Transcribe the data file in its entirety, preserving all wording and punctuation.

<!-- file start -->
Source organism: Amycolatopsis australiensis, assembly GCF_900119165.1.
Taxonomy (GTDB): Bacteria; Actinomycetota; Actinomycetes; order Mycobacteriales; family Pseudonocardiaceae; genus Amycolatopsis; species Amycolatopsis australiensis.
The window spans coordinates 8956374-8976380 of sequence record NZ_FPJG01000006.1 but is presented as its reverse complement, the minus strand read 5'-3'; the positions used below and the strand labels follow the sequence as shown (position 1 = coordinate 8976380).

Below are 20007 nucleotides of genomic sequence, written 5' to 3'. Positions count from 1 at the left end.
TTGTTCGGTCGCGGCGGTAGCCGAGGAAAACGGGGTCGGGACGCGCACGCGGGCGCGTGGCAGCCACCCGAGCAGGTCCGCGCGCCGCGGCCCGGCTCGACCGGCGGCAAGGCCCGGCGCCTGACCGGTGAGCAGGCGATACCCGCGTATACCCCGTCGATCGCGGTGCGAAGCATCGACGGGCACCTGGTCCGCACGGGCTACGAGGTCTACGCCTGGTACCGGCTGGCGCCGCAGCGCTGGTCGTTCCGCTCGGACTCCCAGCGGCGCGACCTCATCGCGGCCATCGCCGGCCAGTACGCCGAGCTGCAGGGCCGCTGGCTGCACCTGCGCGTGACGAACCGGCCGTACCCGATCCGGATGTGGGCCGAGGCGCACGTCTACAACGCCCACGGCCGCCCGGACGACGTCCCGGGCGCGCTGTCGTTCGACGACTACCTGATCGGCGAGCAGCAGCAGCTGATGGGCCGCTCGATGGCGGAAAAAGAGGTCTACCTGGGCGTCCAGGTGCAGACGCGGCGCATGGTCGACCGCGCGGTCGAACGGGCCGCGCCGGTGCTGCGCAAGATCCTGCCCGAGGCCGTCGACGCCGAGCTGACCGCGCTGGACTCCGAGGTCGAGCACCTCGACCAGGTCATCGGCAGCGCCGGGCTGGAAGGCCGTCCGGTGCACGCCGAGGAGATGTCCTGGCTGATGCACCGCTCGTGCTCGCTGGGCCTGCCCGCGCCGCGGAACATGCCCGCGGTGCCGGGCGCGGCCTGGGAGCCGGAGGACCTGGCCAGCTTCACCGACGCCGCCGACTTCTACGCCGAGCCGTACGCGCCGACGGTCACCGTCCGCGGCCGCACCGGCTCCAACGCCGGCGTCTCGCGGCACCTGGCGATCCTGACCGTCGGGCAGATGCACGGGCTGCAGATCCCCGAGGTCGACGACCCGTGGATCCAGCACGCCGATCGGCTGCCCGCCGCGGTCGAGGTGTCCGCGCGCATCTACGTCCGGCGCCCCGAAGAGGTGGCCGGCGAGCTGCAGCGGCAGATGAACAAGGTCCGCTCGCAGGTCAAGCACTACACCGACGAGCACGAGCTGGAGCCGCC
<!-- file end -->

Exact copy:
Source organism: Amycolatopsis australiensis, assembly GCF_900119165.1.
Taxonomy (GTDB): Bacteria; Actinomycetota; Actinomycetes; order Mycobacteriales; family Pseudonocardiaceae; genus Amycolatopsis; species Amycolatopsis australiensis.
The window spans coordinates 8956374-8976380 of sequence record NZ_FPJG01000006.1 but is presented as its reverse complement, the minus strand read 5'-3'; the positions used below and the strand labels follow the sequence as shown (position 1 = coordinate 8976380).

Below are 20007 nucleotides of genomic sequence, written 5' to 3'. Positions count from 1 at the left end.
TTGTTCGGTCGCGGCGGTAGCCGAGGAAAACGGGGTCGGGACGCGCACGCGGGCGCGTGGCAGCCACCCGAGCAGGTCCGCGCGCCGCGGCCCGGCTCGACCGGCGGCAAGGCCCGGCGCCTGACCGGTGAGCAGGCGATACCCGCGTATACCCCGTCGATCGCGGTGCGAAGCATCGACGGGCACCTGGTCCGCACGGGCTACGAGGTCTACGCCTGGTACCGGCTGGCGCCGCAGCGCTGGTCGTTCCGCTCGGACTCCCAGCGGCGCGACCTCATCGCGGCCATCGCCGGCCAGTACGCCGAGCTGCAGGGCCGCTGGCTGCACCTGCGCGTGACGAACCGGCCGTACCCGATCCGGATGTGGGCCGAGGCGCACGTCTACAACGCCCACGGCCGCCCGGACGACGTCCCGGGCGCGCTGTCGTTCGACGACTACCTGATCGGCGAGCAGCAGCAGCTGATGGGCCGCTCGATGGCGGAAAAAGAGGTCTACCTGGGCGTCCAGGTGCAGACGCGGCGCATGGTCGACCGCGCGGTCGAACGGGCCGCGCCGGTGCTGCGCAAGATCCTGCCCGAGGCCGTCGACGCCGAGCTGACCGCGCTGGACTCCGAGGTCGAGCACCTCGACCAGGTCATCGGCAGCGCCGGGCTGGAAGGCCGTCCGGTGCACGCCGAGGAGATGTCCTGGCTGATGCACCGCTCGTGCTCGCTGGGCCTGCCCGCGCCGCGGAACATGCCCGCGGTGCCGGGCGCGGCCTGGGAGCCGGAGGACCTGGCCAGCTTCACCGACGCCGCCGACTTCTACGCCGAGCCGTACGCGCCGACGGTCACCGTCCGCGGCCGCACCGGCTCCAACGCCGGCGTCTCGCGGCACCTGGCGATCCTGACCGTCGGGCAGATGCACGGGCTGCAGATCCCCGAGGTCGACGACCCGTGGATCCAGCACGCCGATCGGCTGCCCGCCGCGGTCGAGGTGTCCGCGCGCATCTACGTCCGGCGCCCCGAAGAGGTGGCCGGCGAGCTGCAGCGGCAGATGAACAAGGTCCGCTCGCAGGTCAAGCACTACACCGACGAGCACGAGCTGGAGCCGCC